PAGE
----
The crucifixion was not an act that was carried out with no thought to the consequences of the action. Likewise with the resurrection. God knew exactly what he was doing. He still does. His love is many things, but reckless is not one of them. There is a way that God can do whatever it takes to get to his people without it being reckless. For God to cast light on a shadow or climb a mountain or tear down a lie, as the song says, he does not need to do so recklessly. He’s God! Leaving the 99 sheep to rescue the 1 is not a reckless act. It’s very thoughtful. It’s very intentional.

We could go through Scripture from Old Testament to New and point out example after example of God’s divine plan in action. How he had things set up that seemed one way to us but in the grand scheme of things were really another way altogether (think about Joseph being sold into slavery, falsely accused of rape, and unjustly imprisoned only to be called upon by Pharaoh to interpret a dream and rise to a level of prominence that would allow him to save his family from a sure death that would have resulted from famine). The point is that of all of God’s attributes, recklessness is not one of them.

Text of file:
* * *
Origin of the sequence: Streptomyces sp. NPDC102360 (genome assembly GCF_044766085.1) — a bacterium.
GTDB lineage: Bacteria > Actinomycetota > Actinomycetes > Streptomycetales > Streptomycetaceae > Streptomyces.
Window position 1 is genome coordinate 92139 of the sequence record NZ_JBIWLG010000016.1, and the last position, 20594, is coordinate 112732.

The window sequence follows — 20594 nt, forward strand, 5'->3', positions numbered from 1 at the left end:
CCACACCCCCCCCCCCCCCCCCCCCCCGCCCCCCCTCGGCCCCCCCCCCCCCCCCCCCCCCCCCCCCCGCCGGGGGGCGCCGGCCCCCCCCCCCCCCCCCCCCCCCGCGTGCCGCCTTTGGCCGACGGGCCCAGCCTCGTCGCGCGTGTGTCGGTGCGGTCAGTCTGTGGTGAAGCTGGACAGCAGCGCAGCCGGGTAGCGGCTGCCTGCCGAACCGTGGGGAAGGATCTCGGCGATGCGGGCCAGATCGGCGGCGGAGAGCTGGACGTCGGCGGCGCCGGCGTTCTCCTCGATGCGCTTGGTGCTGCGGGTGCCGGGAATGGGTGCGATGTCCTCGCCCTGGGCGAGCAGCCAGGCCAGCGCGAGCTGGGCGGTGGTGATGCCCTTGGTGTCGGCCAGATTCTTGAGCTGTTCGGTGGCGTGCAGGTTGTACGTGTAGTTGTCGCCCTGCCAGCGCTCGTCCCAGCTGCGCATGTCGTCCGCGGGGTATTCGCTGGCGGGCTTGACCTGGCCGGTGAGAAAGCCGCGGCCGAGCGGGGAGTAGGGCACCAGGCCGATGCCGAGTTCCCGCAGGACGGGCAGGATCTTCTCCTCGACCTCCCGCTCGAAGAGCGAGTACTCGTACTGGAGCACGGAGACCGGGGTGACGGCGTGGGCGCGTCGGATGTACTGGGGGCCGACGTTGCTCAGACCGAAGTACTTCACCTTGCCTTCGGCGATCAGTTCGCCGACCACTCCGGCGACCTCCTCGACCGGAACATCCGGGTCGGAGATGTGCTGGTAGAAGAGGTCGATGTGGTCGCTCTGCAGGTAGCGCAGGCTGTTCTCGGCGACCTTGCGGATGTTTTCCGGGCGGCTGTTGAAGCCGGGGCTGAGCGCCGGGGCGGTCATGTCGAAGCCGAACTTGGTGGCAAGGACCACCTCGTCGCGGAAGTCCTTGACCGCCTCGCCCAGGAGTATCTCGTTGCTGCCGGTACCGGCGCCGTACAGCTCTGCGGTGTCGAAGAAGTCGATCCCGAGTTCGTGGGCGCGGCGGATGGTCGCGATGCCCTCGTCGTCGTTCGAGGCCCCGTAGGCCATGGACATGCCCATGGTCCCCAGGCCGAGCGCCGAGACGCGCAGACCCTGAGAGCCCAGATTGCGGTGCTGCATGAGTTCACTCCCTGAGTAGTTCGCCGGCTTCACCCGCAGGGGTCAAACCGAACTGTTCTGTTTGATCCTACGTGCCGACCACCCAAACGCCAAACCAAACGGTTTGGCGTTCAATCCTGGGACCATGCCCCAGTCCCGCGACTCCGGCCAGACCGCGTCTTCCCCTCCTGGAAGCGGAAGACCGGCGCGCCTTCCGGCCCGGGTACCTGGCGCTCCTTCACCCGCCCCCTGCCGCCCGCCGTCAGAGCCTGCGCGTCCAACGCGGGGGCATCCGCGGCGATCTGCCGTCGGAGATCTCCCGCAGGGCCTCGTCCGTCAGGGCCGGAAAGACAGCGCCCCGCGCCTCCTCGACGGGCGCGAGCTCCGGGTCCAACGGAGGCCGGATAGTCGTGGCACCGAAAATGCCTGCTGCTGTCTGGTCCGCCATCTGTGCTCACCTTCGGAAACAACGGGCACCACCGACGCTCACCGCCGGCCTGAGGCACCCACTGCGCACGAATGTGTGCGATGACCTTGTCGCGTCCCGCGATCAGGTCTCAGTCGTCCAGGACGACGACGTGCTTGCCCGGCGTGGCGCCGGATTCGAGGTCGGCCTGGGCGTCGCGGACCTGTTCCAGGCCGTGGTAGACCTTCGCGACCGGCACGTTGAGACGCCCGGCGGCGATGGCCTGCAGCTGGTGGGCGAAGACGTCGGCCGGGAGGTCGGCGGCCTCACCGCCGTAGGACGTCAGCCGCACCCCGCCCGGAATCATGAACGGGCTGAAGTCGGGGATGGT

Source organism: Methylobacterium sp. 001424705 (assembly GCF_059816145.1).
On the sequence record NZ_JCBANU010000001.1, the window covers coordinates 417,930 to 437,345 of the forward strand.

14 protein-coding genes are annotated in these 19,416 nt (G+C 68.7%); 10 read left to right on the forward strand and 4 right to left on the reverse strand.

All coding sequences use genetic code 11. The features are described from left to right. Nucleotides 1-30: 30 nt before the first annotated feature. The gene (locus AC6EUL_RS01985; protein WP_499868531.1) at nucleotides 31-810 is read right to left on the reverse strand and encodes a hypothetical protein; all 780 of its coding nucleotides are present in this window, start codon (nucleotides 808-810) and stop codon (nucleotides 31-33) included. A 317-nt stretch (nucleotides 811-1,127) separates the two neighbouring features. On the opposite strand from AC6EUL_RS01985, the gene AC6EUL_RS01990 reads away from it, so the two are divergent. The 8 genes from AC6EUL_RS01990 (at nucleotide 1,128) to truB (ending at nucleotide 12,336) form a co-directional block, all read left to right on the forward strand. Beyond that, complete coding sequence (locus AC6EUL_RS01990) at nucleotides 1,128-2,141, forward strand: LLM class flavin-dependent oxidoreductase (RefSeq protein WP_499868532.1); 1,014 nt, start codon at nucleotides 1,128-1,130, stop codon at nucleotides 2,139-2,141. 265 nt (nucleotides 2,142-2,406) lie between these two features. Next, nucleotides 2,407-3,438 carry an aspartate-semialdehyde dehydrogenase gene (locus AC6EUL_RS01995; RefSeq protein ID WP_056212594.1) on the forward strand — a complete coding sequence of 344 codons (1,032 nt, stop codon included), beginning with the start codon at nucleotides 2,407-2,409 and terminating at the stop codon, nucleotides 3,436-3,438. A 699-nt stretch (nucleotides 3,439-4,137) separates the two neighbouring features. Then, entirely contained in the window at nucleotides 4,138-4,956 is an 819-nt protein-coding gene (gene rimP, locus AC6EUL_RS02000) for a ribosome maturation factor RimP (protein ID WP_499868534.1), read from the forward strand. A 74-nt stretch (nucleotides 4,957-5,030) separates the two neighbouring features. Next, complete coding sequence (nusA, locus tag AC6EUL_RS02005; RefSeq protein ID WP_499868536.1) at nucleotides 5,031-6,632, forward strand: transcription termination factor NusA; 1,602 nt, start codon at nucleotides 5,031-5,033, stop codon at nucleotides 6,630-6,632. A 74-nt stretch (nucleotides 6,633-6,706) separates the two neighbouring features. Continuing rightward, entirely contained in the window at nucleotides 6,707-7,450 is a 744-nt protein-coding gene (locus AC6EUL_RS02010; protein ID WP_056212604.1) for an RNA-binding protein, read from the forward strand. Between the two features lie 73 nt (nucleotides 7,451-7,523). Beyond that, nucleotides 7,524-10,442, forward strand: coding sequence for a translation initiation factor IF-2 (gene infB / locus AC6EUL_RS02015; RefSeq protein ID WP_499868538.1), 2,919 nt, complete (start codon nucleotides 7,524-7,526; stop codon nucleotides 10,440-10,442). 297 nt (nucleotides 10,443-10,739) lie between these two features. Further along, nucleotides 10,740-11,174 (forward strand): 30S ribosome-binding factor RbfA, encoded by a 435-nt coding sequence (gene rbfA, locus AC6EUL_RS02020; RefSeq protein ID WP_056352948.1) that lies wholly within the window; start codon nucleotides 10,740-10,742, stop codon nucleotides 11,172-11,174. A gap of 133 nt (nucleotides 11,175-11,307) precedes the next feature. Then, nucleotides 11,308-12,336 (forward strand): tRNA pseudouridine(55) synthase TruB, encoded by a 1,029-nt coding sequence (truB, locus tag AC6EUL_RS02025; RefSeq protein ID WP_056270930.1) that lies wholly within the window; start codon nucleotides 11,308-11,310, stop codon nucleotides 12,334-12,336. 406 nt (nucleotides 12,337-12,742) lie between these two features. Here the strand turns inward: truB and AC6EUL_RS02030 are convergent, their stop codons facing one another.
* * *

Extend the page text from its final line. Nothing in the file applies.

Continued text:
Now let me say this: I like the song. In fact, after hearing the version I heard this morning I’d go so far as to say that I like it a lot. I just don’t like that one adjective. I’d prefer to say “endless” or “precious” or “relentless” love of God. I think that they’re all theologically correct. Endless and precious wouldn’t change the cadence of the chorus at all and relentless would change it minimally. I think for the point that the song is making relentless makes more sense than reckless. God will stop at nothing to get the one sheep that goes astray. He’s relentless in his love for us; never letting up. But that jives with God’s thoughtful, intentional, well planned out initiative for saving his people.